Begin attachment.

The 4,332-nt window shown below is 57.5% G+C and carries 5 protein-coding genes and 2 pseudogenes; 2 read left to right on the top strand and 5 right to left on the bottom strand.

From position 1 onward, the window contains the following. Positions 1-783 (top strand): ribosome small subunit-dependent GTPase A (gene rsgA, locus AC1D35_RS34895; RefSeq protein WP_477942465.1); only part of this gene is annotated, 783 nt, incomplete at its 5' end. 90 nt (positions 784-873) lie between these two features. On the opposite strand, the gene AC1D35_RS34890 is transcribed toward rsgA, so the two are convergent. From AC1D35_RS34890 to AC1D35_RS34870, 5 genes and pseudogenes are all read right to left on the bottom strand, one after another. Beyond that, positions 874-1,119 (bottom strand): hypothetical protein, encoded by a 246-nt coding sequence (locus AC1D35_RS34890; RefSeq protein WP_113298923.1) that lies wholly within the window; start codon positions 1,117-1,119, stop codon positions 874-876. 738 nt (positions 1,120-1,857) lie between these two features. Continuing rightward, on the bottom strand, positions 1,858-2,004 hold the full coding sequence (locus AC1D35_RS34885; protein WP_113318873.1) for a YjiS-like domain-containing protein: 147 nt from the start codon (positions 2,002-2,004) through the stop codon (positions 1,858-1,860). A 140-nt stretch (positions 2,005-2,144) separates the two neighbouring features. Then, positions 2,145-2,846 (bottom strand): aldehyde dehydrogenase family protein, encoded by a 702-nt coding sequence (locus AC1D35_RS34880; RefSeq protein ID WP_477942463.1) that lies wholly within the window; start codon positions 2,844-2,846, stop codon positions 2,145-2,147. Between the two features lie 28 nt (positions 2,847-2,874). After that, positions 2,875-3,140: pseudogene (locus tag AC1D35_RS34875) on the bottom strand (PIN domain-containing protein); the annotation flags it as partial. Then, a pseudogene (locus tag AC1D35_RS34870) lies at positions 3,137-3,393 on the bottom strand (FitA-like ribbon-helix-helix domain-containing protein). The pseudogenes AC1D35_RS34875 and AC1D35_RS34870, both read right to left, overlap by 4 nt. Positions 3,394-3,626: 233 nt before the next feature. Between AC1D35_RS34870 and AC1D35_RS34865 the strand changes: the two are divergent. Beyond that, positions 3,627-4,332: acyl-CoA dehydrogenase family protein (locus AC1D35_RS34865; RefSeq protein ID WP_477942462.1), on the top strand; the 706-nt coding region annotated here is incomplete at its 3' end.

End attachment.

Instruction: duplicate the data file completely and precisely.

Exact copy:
The 4,332-nt window shown below is 57.5% G+C and carries 5 protein-coding genes and 2 pseudogenes; 2 read left to right on the top strand and 5 right to left on the bottom strand.

From position 1 onward, the window contains the following. Positions 1-783 (top strand): ribosome small subunit-dependent GTPase A (gene rsgA, locus AC1D35_RS34895; RefSeq protein WP_477942465.1); only part of this gene is annotated, 783 nt, incomplete at its 5' end. 90 nt (positions 784-873) lie between these two features. On the opposite strand, the gene AC1D35_RS34890 is transcribed toward rsgA, so the two are convergent. From AC1D35_RS34890 to AC1D35_RS34870, 5 genes and pseudogenes are all read right to left on the bottom strand, one after another. Beyond that, positions 874-1,119 (bottom strand): hypothetical protein, encoded by a 246-nt coding sequence (locus AC1D35_RS34890; RefSeq protein WP_113298923.1) that lies wholly within the window; start codon positions 1,117-1,119, stop codon positions 874-876. 738 nt (positions 1,120-1,857) lie between these two features. Continuing rightward, on the bottom strand, positions 1,858-2,004 hold the full coding sequence (locus AC1D35_RS34885; protein WP_113318873.1) for a YjiS-like domain-containing protein: 147 nt from the start codon (positions 2,002-2,004) through the stop codon (positions 1,858-1,860). A 140-nt stretch (positions 2,005-2,144) separates the two neighbouring features. Then, positions 2,145-2,846 (bottom strand): aldehyde dehydrogenase family protein, encoded by a 702-nt coding sequence (locus AC1D35_RS34880; RefSeq protein ID WP_477942463.1) that lies wholly within the window; start codon positions 2,844-2,846, stop codon positions 2,145-2,147. Between the two features lie 28 nt (positions 2,847-2,874). After that, positions 2,875-3,140: pseudogene (locus tag AC1D35_RS34875) on the bottom strand (PIN domain-containing protein); the annotation flags it as partial. Then, a pseudogene (locus tag AC1D35_RS34870) lies at positions 3,137-3,393 on the bottom strand (FitA-like ribbon-helix-helix domain-containing protein). The pseudogenes AC1D35_RS34875 and AC1D35_RS34870, both read right to left, overlap by 4 nt. Positions 3,394-3,626: 233 nt before the next feature. Between AC1D35_RS34870 and AC1D35_RS34865 the strand changes: the two are divergent. Beyond that, positions 3,627-4,332: acyl-CoA dehydrogenase family protein (locus AC1D35_RS34865; RefSeq protein ID WP_477942462.1), on the top strand; the 706-nt coding region annotated here is incomplete at its 3' end.